On self-care

05 December 2014

I do not know know how to take care of myself. Not in a cutesy, “I’m having ice cream for dinner, aren’t I a wacky young adult” way, but in a “I’m a woman on my own with a kid and no partner and no child support and no extended family and no immediate friends to talk to and wow sometimes this shit is fucking hard” way. As I come to the close of a year where I learned a lot of costly professional lessons, and the close of four years since the person I learned how to rely on left without much decency or explanation, I’m realizing that to finally grow past it all, I need to finally figure this self-care thing out.

For people who have always been told their needs are valid and important (hi men, how’s it going), it may seem unusual to have to put so much time and effort into learning how to take care of oneself. But, for others, it’s a monumental effort to even to the point where you feel comfortable enough to start. Or are able to start. It’s been many years for me of working just to get by, and it’s almost a shock I’m now in a place where I don’t have to put off buying myself something because I have another expense that comes first, or that I can afford to get help taking care of daily tasks. Or that I can take some time for myself.

This lesson is so difficult for me to get used to living that earlier this year I made the ultimate reminder: a tattoo of a traditional heart with name banner, except in the banner is not written another person’s name, but the word, “myself.”

Women are socialized to think that being branded as selfish is the worst thing that could happen to them. Especially mothers. Society expects mothers to take care of all things and please everyone and give unconditionally, all the time, without fail. Fail at that and you’ve failed at being a woman. Except this is a practically impossible thing to do and if you do manage to do it, I guarantee you do it at the expense of your own wellbeing. It’s a game you cannot win.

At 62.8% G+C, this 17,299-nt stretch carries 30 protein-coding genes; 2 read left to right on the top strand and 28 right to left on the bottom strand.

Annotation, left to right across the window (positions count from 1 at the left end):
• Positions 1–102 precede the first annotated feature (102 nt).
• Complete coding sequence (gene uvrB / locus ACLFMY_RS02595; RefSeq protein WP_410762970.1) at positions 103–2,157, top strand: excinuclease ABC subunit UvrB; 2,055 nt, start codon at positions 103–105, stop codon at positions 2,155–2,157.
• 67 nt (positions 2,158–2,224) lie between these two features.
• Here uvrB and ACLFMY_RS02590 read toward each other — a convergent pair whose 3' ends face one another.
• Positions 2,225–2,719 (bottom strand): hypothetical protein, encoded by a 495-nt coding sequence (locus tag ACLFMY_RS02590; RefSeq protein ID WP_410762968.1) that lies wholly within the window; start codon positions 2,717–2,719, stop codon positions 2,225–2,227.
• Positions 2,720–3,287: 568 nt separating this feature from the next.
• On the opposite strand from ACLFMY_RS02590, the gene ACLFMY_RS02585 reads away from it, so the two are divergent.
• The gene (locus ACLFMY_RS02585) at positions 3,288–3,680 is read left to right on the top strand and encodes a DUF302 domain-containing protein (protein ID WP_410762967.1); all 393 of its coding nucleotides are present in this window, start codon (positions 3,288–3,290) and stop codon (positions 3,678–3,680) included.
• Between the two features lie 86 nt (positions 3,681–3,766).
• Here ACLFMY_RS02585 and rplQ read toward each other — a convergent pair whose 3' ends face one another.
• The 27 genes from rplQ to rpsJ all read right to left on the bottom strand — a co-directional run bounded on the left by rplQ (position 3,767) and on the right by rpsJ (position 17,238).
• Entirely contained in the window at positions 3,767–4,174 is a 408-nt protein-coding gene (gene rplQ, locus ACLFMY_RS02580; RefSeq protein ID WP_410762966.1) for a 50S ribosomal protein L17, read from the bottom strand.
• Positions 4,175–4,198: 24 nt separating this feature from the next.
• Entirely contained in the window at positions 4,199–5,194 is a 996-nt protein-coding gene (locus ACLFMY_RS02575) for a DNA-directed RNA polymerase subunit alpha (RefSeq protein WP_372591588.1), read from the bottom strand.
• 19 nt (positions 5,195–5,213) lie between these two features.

I have begun to learn that I am more effective and impactful as a mother, as a professional, as a speaker, as a community organizer, as a woman, if I take care of myself better. I’ve learned that all of those things I could technically do because I’m now technically an adult aren’t any good when their cumulative cost comes out in later years. If talking about getting older sounds like an annoying cliche to you, then you just haven’t done enough of it yet. It hits everyone, and at one point you just can’t get away with spending your energy and health—physical, mental or emotional—like there’s no tomorrow. Now, I get a lot of sleep and eat well and have a great therapist and focus on finding balance and peace because if I don’t, I can’t keep any of this up, and I would not be able to do any work to help others get to the same place.

I’m in a period where life is great, but I can’t quite enjoy it yet because I’m still dealing with the fallout of having been so overwhelmed in the past. Pushing ahead and playing with injuries is not going to get me anywhere. Instead, I’m learning to be gentler and quieter with myself. Right now, I don’t read social media. I read a lot in longform, online and off. I write a lot. I process and think. Instead of more information, I have decided to go after wisdom. I am paying attention to what I need and finding sustainable ways to get it. I’m taking care of myself. Which, in some circumstances, seems like one of the most revolutionary acts an individual can take.

See all notes